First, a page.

I make a lot of altar tiles. I make a lot of things in general with pentagrams on them. Pagans like pentagrams. Pentagrams are something that you don't find a lot of in mainstream shops. You could take just about any kind of product, slap a pentagram on it, and sell it in a metaphysical shop. Not that I'd do that ;)
This is a 12in. x 12in. piece of nicely marbled polished white Italian marble. Some years ago I began experimenting with acid etching techniques. My first attempts were pitiable. I used bees wax to coat the design on the marble face, then cut the design with a razor knife. Wow, was that unnecessarily difficult! Years later it dawned on me to use vinyl contact paper (shelf paper) for the masking. Now I can do much more intricate designs with far less effort. I use the same technique as I did on my Etched Glass Goblets, except that instead of the etching paste, I use hydrochloric acid.
You can find hydrochloric acid in the hardware store under the name Muratic Acid. It is used for cleaning pools and concrete garage floors and the like. I do it over a utility sink so that the acid doesn't get on the floor. Also, I'll need the water to rinse the tile when I'm done. The first couple of times I tried this, I just about knocked myself out with the fumes. Using hydrochloric acid on marble releases noxious chlorine gas, so I HIGHLY recommend doing it outdoors. It also releases some hydrogen gas, so don't smoke while etching and don't do it near an open flame. Eventually I rigged up a fan and a duct pipe to draw off the fumes. If you have any open soars on your hands, I'd recommend using rubber gloves. Nitrile gloves are best. Eye protection is a pretty good idea too. You really don't want to splash acid into your eyes.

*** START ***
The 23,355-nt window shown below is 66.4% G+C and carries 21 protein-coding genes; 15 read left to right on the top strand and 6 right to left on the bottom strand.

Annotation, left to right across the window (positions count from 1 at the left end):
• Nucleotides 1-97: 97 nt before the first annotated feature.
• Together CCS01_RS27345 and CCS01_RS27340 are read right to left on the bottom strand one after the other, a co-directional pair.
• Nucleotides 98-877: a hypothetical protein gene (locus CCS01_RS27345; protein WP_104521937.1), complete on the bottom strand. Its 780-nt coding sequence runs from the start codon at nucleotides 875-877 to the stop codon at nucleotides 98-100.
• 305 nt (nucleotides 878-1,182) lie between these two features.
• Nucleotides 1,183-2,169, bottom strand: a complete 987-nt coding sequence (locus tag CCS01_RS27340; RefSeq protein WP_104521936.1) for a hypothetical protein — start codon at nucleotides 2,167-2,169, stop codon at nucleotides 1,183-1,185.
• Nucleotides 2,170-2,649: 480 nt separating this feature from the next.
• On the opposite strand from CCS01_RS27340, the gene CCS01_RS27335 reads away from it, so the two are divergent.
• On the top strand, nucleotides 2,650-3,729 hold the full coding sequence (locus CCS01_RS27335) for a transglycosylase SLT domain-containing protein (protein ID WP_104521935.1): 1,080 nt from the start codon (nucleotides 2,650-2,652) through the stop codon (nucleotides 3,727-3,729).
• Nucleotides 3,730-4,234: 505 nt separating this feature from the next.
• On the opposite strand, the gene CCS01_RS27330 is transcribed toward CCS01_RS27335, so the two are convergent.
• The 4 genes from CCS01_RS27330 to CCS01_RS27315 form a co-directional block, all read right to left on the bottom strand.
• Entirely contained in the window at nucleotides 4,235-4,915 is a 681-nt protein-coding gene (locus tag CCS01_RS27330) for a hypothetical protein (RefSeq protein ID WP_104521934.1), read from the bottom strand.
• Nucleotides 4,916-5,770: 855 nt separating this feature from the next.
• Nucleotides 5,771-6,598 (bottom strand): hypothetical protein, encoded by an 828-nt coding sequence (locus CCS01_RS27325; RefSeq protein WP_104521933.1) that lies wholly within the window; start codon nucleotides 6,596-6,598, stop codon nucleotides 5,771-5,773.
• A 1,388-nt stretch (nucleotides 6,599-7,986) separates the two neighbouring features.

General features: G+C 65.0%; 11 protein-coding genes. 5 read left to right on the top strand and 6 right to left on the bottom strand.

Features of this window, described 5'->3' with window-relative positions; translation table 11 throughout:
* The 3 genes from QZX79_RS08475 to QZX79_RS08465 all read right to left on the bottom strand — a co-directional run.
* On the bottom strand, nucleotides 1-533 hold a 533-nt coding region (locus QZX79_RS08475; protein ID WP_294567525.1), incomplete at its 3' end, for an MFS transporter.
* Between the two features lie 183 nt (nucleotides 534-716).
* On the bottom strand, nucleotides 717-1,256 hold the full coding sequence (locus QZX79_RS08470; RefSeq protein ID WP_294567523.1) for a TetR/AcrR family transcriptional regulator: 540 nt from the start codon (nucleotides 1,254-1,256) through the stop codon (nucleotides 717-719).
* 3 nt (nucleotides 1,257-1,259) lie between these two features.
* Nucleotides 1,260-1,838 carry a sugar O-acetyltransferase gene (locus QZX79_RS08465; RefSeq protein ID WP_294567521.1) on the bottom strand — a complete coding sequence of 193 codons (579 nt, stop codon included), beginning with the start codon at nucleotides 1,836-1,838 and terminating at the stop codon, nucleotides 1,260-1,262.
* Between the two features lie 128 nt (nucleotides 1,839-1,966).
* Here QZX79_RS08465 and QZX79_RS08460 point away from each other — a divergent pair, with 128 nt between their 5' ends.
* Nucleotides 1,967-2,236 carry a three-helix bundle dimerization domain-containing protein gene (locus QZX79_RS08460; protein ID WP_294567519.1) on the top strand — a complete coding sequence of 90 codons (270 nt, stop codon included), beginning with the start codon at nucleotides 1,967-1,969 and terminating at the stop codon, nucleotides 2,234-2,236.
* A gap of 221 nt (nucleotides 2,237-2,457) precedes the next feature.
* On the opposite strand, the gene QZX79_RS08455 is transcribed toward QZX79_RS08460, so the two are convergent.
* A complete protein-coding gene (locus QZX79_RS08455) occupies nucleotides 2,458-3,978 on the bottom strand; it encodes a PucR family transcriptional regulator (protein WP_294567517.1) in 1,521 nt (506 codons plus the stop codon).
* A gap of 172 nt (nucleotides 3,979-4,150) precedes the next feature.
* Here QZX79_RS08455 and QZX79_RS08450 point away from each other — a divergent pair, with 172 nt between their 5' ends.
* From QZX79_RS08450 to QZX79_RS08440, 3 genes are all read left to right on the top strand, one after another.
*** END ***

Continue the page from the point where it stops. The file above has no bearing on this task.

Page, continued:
In addition to etching the design, sometimes I tint the etched areas as well. This one is tinted with an iridescent yellow-green to make it stand out from the background. The masking usually doesn't survive the acid and rinsing, so I usually make another one for the tinting. I just put a new piece of vinyl on top (after removing the old one and cleaning up the surface of any remaining glue) and trace around the design with the razor knife. Then I put a light coat of spray adhesive on the exposed marble, and brush it with powdered pigments. Then I top coat it with a matte spray and remove the mask.
I always sign and date the bottom of these. Then I apply a pad to the bottom, usually felt or that soft foam stuff they make kids crafts with. That way it won't scratch the table.
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